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research-article

Quantitative Analysis of Tissue Damage Evolution in Porcine Liver with Interrupted Mechanical Testing under Tension, Compression, and Shear

[+] Author and Article Information
Joseph Chen

Department of Biological Engineering, Mississippi State University, Mississippi State, MS 39762
chen.joseph@berkeley.edu

Bryn Brazile

Department of Biological Engineering, Mississippi State University, Mississippi State, MS 39762
blb285@gmail.com

Raj Prabhu

Department of Biological Engineering, Mississippi State University, Mississippi State, MS 39762
rprabhu@abe.msstate.edu

Sourav Patnaik

Department of Biological Engineering, Mississippi State University, Mississippi State, MS 39762
sourav.patnaik@utsa.edu

Robbin Bertucci

Department of Biological Engineering, Mississippi State University, Mississippi State, MS 39762
robbin733@gmail.com

Hongjoo Rhee

Center for Advanced Vehicular Systems, Mississippi State University, Mississippi State, MS 39762
hrhee@cavs.msstate.edu

Mark F. Horstemeyer

Center for Advanced Vehicular Systems, Mississippi State University, Mississippi State, MS 39762
mfhorst@me.msstate.edu

Yi Hong

Department of Bioengineering, University of Texas at Arlington, Arlington, TX 79010
yihong@uta.edu

Lakiesha N. Williams

Department of Biological Engineering, Mississippi State University, Mississippi State, MS 39762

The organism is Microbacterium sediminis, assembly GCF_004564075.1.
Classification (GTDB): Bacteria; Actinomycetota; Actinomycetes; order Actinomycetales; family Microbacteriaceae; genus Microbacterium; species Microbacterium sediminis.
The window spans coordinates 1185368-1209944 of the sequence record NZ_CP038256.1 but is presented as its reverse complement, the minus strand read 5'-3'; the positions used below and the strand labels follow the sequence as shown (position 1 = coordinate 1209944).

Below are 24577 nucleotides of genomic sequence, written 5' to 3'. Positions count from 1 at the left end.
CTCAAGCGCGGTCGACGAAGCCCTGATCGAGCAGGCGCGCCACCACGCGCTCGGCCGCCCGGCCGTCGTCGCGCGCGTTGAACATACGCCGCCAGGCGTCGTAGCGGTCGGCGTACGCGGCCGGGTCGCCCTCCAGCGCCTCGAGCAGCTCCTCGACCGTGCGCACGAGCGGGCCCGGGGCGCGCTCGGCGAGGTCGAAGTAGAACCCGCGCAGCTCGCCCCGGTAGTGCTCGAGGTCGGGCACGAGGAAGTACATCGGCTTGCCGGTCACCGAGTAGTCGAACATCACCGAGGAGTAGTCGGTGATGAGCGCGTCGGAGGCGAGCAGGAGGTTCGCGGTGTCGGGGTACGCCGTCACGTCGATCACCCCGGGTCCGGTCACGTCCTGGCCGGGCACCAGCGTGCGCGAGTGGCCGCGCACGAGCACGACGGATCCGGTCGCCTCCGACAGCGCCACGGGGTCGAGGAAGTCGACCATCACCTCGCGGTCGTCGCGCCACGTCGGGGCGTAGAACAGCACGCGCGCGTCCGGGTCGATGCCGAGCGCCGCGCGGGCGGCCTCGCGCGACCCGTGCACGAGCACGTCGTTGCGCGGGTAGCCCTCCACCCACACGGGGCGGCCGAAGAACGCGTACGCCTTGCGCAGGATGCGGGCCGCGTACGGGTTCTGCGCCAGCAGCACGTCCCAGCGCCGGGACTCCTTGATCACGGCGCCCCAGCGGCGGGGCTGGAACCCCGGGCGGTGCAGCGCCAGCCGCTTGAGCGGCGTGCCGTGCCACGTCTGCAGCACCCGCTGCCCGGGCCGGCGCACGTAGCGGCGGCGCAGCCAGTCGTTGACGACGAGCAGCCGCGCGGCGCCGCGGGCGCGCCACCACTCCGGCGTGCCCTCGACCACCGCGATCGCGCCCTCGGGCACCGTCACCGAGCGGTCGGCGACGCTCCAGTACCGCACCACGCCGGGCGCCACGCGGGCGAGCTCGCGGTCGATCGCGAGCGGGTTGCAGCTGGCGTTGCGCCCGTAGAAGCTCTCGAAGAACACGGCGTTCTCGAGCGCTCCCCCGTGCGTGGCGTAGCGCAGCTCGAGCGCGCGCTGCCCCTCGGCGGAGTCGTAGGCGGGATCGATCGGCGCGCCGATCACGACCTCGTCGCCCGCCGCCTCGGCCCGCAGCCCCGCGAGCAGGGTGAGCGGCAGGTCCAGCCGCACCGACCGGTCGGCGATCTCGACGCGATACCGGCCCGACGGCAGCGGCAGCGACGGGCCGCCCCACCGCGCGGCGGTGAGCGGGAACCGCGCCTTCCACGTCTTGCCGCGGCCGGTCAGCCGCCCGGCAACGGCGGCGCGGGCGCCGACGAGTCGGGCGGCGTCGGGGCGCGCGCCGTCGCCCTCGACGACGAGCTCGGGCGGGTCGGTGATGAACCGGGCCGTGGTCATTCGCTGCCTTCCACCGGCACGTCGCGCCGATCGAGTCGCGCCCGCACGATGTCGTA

lwilliams@abe.msstate.edu

Jun Liao

Department of Biological Engineering, Mississippi State University, Mississippi State, MS 39762; Department of Bioengineering, University of Texas at Arlington, Arlington, TX 79010
jun.liao@uta.edu

1Corresponding author.

ASME doi:10.1115/1.4039825 History: Received December 05, 2017; Revised March 18, 2018

Abstract

In this study, the damage evolution of liver tissue was quantified at the microstructural level under tensile, compression, and shear loading conditions using an interrupted mechanical testing method. To capture the internal microstructural changes in response to global deformation, the tissue samples were loaded to different strain levels and chemically fixed to permanently preserve the deformed tissue geometry. Tissue microstructural alterations were analyzed to quantify the accumulated damages, with damage-related parameters such as number density, area fraction, mean area, and mean Nearest Neighbor Distance (NND). All three loading states showed a unique pattern of damage evolution, in which the damages were found to increase in number and size, but decrease in NND as strain level increased. To validate the observed damage features as true tissue microstructural damages, more samples were loaded to the above-mentioned strain levels and then unloaded back to their reference state, followed by fixation. The most major damage-relevant features at higher strain levels remained after the release of the external loading, indicating the occurrence of permanent inelastic deformation. This study provides a foundation for future structure-based constitutive material modeling that can capture and predict the stress-state dependent damage evolution in liver tissue.

Copyright (c) 2018 by ASME
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